Morning Headlines: Haitian gang releases 3 hostages from Holmes missionary group; Hospital systems restrict visitations
Here are your morning headlines for Tuesday, December 7:
- Haitian gang releases 3 hostages from Holmes missionary group
- Hospital systems restrict visitations
- Proposed bill aimed at recruiting, retaining Ohio students
- Cleveland council approves $15M COVID relief funds
- Two Northeast Ohio projects get state tax credits
- DeWine proposes $250M for police, fire and EMS services
Haitian gang releases 3 hostages from Holmes missionary group
(AP) — A religious group based in Holmes County has announced that a violent gang in Haiti has released three more hostages, while another 12 remain abducted. The statement Monday from Christian Aid Ministries said the people were released on Sunday in Haiti and are “safe and seem to be in good spirits.” The group provided no further details. On Nov. 21, the religious organization announced that the 400 Mawozo gang had released the first two hostages of a group of 17 kidnapped in mid-October. There are 12 adults and five children in the group of 16 U.S. citizens and one Canadian, including an 8-month-old.
Hospital systems restrict visitations
(WKSU, Beacon Journal) - Two Northeast Ohio hospital systems are restricting visitations as COVID-19 cases and hospitalizations rise. Beginning Tuesday, the Cleveland Clinic will allow just one visitor, and visitors to inpatients can only enter Clinic buildings once each day. University Hospitals will allow one designated visitor per stay. MetroHealth and Summa have not announced any changes. Another 200 COVID patients were hospitalized statewide Monday, bringing the total to 4,214. The Beacon Journal reports that as of Monday, 281 people were hospitalized with COVID-19 in Summit County hospitals, the most since last December.
Proposed bill aimed at recruiting, retaining Ohio students
(AP) — A Republican lawmaker is proposing legislation to attract and retain Ohio college students through a series of grants, scholarships, and tax breaks. Rep. Jon Cross of Kenton is chairperson of the House Finance Subcommittee on Higher Education. He announced a bill Monday that would boost Ohio college grants, provide tax breaks to companies offering paid college internships, and provide up to 100 merit-based scholarships of $25,000 each to out-of-state students. His bill would also exempt any graduate of an Ohio college who takes a full-time job in the state from paying state income tax for three years.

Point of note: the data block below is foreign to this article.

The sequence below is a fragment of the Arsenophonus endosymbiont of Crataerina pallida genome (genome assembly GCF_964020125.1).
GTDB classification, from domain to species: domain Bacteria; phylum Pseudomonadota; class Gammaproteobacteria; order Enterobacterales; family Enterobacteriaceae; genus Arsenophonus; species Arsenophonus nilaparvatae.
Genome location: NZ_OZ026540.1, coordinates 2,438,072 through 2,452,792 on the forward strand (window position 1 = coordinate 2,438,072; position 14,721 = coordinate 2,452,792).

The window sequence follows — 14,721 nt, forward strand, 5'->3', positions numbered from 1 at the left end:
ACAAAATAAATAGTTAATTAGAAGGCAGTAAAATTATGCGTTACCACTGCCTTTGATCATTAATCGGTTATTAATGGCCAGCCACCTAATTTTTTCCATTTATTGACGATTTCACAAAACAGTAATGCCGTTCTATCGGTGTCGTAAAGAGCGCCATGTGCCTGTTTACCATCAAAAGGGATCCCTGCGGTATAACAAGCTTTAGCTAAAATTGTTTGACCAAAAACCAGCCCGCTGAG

Cleveland council approves $15M COVID relief funds
(Ideastream Public Media) -- Cleveland City Council approved $15 million in federal COVID relief funding for four development projects and health programs. The legislation includes $2 million for Northeast Ohio Neighborhood Health Services, a financially troubled healthcare provider in the city. NEON, which has a budget of $25 million, reported close to $1 million in losses in 2019, the latest year for which nonprofit tax disclosures are available. Its chief operating officer was paid a half-million dollars that year, according to the disclosures. Four council members voted against the funding proposed by outgoing Mayor Frank Jackson. Council also approved funding for other projects, including restoring a condemned affordable housing building and a loan for a housing and retail project in the Hough neighborhood.
Two Northeast Ohio projects get state tax credits
(WKSU) -- Two northeast Ohio projects are getting state tax credits to spur development and job creation. LG Chem America, Inc. is planning to build a new manufacturing and research facility in Ravenna that will create 72 full-time jobs by the end of 2025. Tax and advisory services group Cohen & Company says it will add 61 jobs in Cleveland, Fairlawn, and Youngstown by the end of 2024.
DeWine proposes $250M for police, fire and EMS services
(Statehouse News Bureau) -- Gov. Mike DeWine wants to spend $250 million in federal COVID relief dollars to police, fire, and emergency services throughout the state. The money would go to help first responders, police, and troopers who are far more likely to have depression, PTSD and burnout, and are more likely to die by suicide than the general public. $75 million will go to wellness programs, with the rest going to new community police programs, equipment, and officer recruitment. State lawmakers would have to approve legislation for the spending.